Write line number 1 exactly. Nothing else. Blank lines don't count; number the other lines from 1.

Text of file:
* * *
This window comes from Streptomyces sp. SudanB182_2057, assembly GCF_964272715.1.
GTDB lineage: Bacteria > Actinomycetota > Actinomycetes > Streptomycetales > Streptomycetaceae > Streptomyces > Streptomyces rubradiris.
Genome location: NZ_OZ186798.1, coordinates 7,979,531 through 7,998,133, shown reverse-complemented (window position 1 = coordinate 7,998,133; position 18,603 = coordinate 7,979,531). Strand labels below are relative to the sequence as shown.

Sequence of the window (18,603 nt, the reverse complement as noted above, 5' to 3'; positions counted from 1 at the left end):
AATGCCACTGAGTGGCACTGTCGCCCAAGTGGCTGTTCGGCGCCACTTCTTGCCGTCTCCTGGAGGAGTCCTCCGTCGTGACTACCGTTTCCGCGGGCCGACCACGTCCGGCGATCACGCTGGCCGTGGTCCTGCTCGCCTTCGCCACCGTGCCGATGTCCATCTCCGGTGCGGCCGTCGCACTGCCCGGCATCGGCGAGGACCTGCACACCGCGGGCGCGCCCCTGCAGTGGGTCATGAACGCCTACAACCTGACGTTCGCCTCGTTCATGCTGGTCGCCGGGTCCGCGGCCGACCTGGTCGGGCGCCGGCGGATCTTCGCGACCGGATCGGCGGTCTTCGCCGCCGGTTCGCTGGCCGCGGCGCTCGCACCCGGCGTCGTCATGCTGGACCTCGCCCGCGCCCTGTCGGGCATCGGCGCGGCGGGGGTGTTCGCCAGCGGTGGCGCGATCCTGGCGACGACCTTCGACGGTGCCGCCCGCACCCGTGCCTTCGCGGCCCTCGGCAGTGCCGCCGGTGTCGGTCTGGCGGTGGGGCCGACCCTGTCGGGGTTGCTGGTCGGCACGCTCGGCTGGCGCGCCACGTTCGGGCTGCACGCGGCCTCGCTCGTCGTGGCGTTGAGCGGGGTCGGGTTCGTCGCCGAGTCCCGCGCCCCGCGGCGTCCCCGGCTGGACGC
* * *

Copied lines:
This window comes from Streptomyces sp. SudanB182_2057, assembly GCF_964272715.1.